State Taxation of Multistate Corporations

Article excerpt

Diversity in state corporate income tax rules and regulations creates planning opportunities.

In Brief

Direction for Taxpayers in the Multistate Tax Area

Despite efforts to develop uniform income tax treatment across all states, state corporate tax laws still lack consistency. Given this diversity, many businesses can save substantial state income taxes by properly structuring their interstate operations.

The authors provide a conceptual framework to provide direction for taxpayers in foundation focuses on eight concepts:

Identification of nonbusiness and busness income Partitioning nonbusiness income

Paritioning business income

Allocation of Federal tax deductions

Modification of nonbusiness and business taxable income.

Apportoinment of business taxable income.

Computation of state corporate income tax liability

Effective state tax planning strategies. The Multistate Tax Commission has repeatedly pursued the objective of uniform income tax treatment across all states. Despite these efforts, state corporate income tax laws still lack congruency. As a result, taxpayers are confronted with the challenge of complying with each individual state's corporate income tax rules. Given the diversity in rules and regulations, it is possible for many corporations to save substantial state income taxes by properly structuring their interstate business operations following eight general concepts.

Identification of Nonbusiness and Business Income

A few states, such as Louisiana and Minnesota, do not differentiate between business and nonbusiness income. Some states choose to treat specific types of income as nonbusiness income. These include dividends, interest, passive rental and royalty income, and gains and losses resulting from sales of investments yielding such income.

Most states have chosen the approach set forth in the Uniform Division of Income for Tax Purposes Act (UDITPA). The focus of UDITPA is the determination of whether the acquisition, management, and disposition of tangible and intangible property used to produce the income is an integral part of the taxpayer's regular trade or business.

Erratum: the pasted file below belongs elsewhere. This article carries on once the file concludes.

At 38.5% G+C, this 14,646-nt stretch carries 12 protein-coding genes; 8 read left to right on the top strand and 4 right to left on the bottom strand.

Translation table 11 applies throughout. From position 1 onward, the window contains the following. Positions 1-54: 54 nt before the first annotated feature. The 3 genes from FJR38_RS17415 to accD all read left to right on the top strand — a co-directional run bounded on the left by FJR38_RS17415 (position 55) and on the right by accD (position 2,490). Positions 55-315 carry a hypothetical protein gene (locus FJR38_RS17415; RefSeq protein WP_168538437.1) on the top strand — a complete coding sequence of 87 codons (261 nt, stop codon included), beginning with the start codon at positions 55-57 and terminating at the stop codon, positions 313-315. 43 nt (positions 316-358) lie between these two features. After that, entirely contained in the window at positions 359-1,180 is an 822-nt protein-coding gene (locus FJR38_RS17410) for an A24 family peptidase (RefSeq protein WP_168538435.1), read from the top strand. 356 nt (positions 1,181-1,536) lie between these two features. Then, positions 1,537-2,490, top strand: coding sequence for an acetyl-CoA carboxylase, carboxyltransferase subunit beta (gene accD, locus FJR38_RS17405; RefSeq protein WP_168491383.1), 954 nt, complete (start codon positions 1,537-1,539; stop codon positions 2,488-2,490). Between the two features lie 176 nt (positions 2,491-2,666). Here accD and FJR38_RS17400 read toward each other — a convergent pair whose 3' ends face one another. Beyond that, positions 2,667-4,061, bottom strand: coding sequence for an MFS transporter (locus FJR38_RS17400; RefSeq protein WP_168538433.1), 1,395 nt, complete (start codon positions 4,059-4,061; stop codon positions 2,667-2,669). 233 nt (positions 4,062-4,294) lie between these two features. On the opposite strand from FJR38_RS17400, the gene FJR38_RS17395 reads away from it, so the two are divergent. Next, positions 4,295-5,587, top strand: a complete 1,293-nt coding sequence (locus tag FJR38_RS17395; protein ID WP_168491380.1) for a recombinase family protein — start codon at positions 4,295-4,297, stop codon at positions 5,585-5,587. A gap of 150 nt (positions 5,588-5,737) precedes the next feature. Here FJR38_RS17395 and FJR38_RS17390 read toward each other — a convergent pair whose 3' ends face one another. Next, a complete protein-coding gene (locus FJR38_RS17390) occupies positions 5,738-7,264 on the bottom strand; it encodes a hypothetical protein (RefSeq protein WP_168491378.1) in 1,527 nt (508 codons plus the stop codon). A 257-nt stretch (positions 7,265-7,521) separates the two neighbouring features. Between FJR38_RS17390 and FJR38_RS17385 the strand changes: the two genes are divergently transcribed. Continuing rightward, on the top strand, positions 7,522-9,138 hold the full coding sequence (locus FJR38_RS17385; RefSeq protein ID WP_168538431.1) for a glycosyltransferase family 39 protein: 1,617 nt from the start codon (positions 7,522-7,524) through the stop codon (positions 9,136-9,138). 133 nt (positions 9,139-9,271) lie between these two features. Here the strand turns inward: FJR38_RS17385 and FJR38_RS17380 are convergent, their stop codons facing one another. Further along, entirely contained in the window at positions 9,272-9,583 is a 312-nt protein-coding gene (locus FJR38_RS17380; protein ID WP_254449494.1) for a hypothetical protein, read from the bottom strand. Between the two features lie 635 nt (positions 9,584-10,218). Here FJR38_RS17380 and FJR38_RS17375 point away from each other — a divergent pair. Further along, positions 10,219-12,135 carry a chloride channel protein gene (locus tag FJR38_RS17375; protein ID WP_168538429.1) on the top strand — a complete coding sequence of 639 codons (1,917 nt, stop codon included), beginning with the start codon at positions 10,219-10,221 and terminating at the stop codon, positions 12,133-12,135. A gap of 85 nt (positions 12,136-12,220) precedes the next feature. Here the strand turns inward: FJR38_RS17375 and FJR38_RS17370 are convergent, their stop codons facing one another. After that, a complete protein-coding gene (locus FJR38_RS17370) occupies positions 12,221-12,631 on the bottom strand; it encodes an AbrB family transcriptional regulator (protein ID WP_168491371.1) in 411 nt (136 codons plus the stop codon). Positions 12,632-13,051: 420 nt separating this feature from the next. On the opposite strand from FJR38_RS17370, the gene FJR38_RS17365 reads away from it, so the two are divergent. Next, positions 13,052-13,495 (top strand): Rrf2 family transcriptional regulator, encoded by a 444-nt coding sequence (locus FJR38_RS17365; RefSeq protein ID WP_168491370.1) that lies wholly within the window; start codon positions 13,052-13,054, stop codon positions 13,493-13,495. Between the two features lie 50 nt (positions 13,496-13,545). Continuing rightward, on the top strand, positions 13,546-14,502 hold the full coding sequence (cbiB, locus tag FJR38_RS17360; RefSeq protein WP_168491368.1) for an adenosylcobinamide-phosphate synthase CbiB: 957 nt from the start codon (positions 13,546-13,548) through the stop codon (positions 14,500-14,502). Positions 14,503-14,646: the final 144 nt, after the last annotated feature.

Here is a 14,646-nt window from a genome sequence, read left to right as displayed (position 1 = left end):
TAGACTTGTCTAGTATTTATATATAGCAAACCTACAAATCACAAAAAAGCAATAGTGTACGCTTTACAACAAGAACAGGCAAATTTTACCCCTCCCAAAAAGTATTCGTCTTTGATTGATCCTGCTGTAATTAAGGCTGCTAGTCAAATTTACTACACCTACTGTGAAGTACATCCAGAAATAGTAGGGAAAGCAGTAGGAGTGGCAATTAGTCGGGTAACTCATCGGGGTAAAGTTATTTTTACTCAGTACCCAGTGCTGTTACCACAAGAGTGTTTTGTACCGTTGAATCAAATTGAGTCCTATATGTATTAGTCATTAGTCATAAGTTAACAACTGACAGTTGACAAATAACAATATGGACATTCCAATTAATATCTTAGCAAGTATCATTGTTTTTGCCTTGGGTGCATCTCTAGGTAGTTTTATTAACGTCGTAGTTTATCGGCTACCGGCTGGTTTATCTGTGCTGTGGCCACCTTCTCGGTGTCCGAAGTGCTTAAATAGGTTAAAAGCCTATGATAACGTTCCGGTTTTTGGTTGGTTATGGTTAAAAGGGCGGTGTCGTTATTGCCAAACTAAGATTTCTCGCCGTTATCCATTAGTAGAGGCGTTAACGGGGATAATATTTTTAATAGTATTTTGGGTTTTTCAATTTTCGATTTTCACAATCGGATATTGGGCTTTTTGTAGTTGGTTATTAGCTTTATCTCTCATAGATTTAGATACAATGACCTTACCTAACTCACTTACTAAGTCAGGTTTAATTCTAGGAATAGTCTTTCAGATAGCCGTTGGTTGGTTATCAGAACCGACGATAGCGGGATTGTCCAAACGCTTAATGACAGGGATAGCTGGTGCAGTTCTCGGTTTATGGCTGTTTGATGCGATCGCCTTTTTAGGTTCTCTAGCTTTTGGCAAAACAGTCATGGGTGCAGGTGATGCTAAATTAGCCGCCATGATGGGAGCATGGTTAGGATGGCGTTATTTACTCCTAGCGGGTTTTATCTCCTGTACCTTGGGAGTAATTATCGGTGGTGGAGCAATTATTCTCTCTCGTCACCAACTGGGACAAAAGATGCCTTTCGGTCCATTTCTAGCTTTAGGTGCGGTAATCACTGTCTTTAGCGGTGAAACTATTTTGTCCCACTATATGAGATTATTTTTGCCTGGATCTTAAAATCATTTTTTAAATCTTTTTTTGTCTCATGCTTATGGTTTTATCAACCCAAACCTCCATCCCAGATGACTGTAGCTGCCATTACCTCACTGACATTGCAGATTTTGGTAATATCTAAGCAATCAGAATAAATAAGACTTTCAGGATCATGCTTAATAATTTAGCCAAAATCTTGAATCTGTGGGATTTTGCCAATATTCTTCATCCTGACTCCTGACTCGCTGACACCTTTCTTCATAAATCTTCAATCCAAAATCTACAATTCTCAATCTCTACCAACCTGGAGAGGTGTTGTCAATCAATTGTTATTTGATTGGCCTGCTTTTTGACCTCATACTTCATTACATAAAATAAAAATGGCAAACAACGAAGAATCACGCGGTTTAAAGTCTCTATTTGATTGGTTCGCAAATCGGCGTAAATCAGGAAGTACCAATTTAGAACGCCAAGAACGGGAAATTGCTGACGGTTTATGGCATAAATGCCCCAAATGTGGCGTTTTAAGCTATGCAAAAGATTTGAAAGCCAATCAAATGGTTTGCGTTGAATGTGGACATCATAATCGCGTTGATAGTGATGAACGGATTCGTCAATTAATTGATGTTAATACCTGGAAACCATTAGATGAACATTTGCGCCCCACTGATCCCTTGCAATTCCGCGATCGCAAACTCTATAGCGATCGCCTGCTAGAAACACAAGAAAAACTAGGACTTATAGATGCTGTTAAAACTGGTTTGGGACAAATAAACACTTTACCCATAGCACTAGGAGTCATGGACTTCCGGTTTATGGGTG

Under UDITPA, rent from real and tangible property is business income if the property is used in the trade or business. For example, UDITPA classifies the rental of one floor of a 10-story office building as business income when the other nine floors are used for business purposes. In contrast, the rental of nine floors out of 10 floors is classified as nonbusiness income. The rental of property during the time period it is not used in the regular course of trade or business is classified as business income, as are car rental fees by a car rental business.

Interest income, dividend income, and patent or royalty income are classified as business income if the intangible with respect to which the income was received arises out of or was created in the regular course of the taxpayer's trade or business. Such income is also classified as business income if the purpose for acquiring and holding the intangible is related or incidental to the taxpayer's trade or business.

Thus, UDITPA classifies interest income as business income if it is derived from notes received from the sale of regular merchandise. Likewise, interest received by banks on loans made to their customers is classified as business income, as is interest earned on money held for escrow purposes or workmen's compensation funds. In contrast, interest income earned from investing excess cash holdings is treated as nonbusiness income.

Using the trade or business criteria, UDITPA classifies dividends received from stock held for investment to meet a specific business objective, such as bonding or obtaining a source of supply, as business income. In contrast, UDITPA classifies dividends from stock held purely for investment or speculative purposes as nonbusiness income. …


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